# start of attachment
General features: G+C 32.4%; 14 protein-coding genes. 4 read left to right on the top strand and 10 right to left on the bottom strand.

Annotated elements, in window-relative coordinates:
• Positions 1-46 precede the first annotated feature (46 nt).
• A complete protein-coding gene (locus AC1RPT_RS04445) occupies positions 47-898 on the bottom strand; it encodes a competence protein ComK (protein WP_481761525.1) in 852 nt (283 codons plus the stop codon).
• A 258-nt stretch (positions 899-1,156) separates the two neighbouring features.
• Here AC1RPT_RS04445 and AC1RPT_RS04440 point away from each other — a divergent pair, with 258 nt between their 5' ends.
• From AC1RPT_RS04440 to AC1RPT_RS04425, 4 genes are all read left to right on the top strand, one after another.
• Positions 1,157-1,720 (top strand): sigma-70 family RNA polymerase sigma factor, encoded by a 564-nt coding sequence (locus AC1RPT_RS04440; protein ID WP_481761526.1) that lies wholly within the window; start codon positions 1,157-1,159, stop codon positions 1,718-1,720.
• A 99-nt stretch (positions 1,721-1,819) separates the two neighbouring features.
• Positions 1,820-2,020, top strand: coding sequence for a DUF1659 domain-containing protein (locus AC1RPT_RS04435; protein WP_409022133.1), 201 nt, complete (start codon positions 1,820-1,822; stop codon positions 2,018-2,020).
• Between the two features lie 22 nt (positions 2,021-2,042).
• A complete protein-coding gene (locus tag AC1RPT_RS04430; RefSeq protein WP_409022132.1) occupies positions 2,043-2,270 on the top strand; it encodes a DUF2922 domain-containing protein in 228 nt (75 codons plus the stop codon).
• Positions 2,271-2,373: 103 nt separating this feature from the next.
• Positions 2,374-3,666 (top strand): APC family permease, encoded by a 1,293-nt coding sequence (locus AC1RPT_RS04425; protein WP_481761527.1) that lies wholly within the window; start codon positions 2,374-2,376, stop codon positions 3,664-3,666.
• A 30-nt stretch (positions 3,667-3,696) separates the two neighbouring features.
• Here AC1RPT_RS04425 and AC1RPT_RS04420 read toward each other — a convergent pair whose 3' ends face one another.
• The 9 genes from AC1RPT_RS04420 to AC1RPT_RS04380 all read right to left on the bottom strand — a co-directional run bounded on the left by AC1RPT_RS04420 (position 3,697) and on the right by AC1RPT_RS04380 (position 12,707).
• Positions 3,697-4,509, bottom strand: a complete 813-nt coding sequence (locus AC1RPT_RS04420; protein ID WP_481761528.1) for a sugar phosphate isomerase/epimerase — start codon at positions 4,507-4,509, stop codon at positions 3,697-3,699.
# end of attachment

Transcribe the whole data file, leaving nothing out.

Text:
General features: G+C 32.4%; 14 protein-coding genes. 4 read left to right on the top strand and 10 right to left on the bottom strand.

Annotated elements, in window-relative coordinates:
• Positions 1-46 precede the first annotated feature (46 nt).
• A complete protein-coding gene (locus AC1RPT_RS04445) occupies positions 47-898 on the bottom strand; it encodes a competence protein ComK (protein WP_481761525.1) in 852 nt (283 codons plus the stop codon).
• A 258-nt stretch (positions 899-1,156) separates the two neighbouring features.
• Here AC1RPT_RS04445 and AC1RPT_RS04440 point away from each other — a divergent pair, with 258 nt between their 5' ends.
• From AC1RPT_RS04440 to AC1RPT_RS04425, 4 genes are all read left to right on the top strand, one after another.
• Positions 1,157-1,720 (top strand): sigma-70 family RNA polymerase sigma factor, encoded by a 564-nt coding sequence (locus AC1RPT_RS04440; protein ID WP_481761526.1) that lies wholly within the window; start codon positions 1,157-1,159, stop codon positions 1,718-1,720.
• A 99-nt stretch (positions 1,721-1,819) separates the two neighbouring features.
• Positions 1,820-2,020, top strand: coding sequence for a DUF1659 domain-containing protein (locus AC1RPT_RS04435; protein WP_409022133.1), 201 nt, complete (start codon positions 1,820-1,822; stop codon positions 2,018-2,020).
• Between the two features lie 22 nt (positions 2,021-2,042).
• A complete protein-coding gene (locus tag AC1RPT_RS04430; RefSeq protein WP_409022132.1) occupies positions 2,043-2,270 on the top strand; it encodes a DUF2922 domain-containing protein in 228 nt (75 codons plus the stop codon).
• Positions 2,271-2,373: 103 nt separating this feature from the next.
• Positions 2,374-3,666 (top strand): APC family permease, encoded by a 1,293-nt coding sequence (locus AC1RPT_RS04425; protein WP_481761527.1) that lies wholly within the window; start codon positions 2,374-2,376, stop codon positions 3,664-3,666.
• A 30-nt stretch (positions 3,667-3,696) separates the two neighbouring features.
• Here AC1RPT_RS04425 and AC1RPT_RS04420 read toward each other — a convergent pair whose 3' ends face one another.
• The 9 genes from AC1RPT_RS04420 to AC1RPT_RS04380 all read right to left on the bottom strand — a co-directional run bounded on the left by AC1RPT_RS04420 (position 3,697) and on the right by AC1RPT_RS04380 (position 12,707).
• Positions 3,697-4,509, bottom strand: a complete 813-nt coding sequence (locus AC1RPT_RS04420; protein ID WP_481761528.1) for a sugar phosphate isomerase/epimerase — start codon at positions 4,507-4,509, stop codon at positions 3,697-3,699.